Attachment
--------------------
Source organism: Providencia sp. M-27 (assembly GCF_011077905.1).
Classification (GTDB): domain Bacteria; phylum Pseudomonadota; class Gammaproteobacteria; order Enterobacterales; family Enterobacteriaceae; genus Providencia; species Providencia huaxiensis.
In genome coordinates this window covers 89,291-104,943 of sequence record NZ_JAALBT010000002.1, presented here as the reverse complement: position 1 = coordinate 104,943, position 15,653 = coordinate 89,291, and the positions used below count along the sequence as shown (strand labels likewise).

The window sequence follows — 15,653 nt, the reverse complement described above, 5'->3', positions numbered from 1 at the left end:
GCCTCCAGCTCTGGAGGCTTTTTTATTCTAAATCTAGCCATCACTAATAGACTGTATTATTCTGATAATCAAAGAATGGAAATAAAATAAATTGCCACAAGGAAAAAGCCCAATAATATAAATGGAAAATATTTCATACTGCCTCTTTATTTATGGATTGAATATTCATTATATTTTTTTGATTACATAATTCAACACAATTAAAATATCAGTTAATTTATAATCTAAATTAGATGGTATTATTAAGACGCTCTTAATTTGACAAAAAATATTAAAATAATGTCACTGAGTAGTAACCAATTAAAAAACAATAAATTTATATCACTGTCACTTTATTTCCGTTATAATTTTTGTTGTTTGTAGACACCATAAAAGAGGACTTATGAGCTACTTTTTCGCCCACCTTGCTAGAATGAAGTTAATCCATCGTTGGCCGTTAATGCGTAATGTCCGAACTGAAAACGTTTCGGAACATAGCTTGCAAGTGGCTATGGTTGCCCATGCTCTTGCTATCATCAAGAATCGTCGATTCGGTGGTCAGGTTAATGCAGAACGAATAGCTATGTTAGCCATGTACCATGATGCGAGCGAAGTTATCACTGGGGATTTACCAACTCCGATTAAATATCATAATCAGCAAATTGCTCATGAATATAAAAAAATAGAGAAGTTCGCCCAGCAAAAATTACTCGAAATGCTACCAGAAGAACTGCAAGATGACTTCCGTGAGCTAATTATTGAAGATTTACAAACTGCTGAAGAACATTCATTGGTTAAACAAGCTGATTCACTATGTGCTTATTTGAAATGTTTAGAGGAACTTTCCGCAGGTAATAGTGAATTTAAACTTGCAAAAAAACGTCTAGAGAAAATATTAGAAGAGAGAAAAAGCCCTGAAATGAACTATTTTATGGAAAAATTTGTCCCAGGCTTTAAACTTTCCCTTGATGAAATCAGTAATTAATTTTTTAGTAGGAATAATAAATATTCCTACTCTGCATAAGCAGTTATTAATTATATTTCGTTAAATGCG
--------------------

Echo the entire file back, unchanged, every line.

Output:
Source organism: Providencia sp. M-27 (assembly GCF_011077905.1).
Classification (GTDB): domain Bacteria; phylum Pseudomonadota; class Gammaproteobacteria; order Enterobacterales; family Enterobacteriaceae; genus Providencia; species Providencia huaxiensis.
In genome coordinates this window covers 89,291-104,943 of sequence record NZ_JAALBT010000002.1, presented here as the reverse complement: position 1 = coordinate 104,943, position 15,653 = coordinate 89,291, and the positions used below count along the sequence as shown (strand labels likewise).

The window sequence follows — 15,653 nt, the reverse complement described above, 5'->3', positions numbered from 1 at the left end:
GCCTCCAGCTCTGGAGGCTTTTTTATTCTAAATCTAGCCATCACTAATAGACTGTATTATTCTGATAATCAAAGAATGGAAATAAAATAAATTGCCACAAGGAAAAAGCCCAATAATATAAATGGAAAATATTTCATACTGCCTCTTTATTTATGGATTGAATATTCATTATATTTTTTTGATTACATAATTCAACACAATTAAAATATCAGTTAATTTATAATCTAAATTAGATGGTATTATTAAGACGCTCTTAATTTGACAAAAAATATTAAAATAATGTCACTGAGTAGTAACCAATTAAAAAACAATAAATTTATATCACTGTCACTTTATTTCCGTTATAATTTTTGTTGTTTGTAGACACCATAAAAGAGGACTTATGAGCTACTTTTTCGCCCACCTTGCTAGAATGAAGTTAATCCATCGTTGGCCGTTAATGCGTAATGTCCGAACTGAAAACGTTTCGGAACATAGCTTGCAAGTGGCTATGGTTGCCCATGCTCTTGCTATCATCAAGAATCGTCGATTCGGTGGTCAGGTTAATGCAGAACGAATAGCTATGTTAGCCATGTACCATGATGCGAGCGAAGTTATCACTGGGGATTTACCAACTCCGATTAAATATCATAATCAGCAAATTGCTCATGAATATAAAAAAATAGAGAAGTTCGCCCAGCAAAAATTACTCGAAATGCTACCAGAAGAACTGCAAGATGACTTCCGTGAGCTAATTATTGAAGATTTACAAACTGCTGAAGAACATTCATTGGTTAAACAAGCTGATTCACTATGTGCTTATTTGAAATGTTTAGAGGAACTTTCCGCAGGTAATAGTGAATTTAAACTTGCAAAAAAACGTCTAGAGAAAATATTAGAAGAGAGAAAAAGCCCTGAAATGAACTATTTTATGGAAAAATTTGTCCCAGGCTTTAAACTTTCCCTTGATGAAATCAGTAATTAATTTTTTAGTAGGAATAATAAATATTCCTACTCTGCATAAGCAGTTATTAATTATATTTCGTTAAATGCG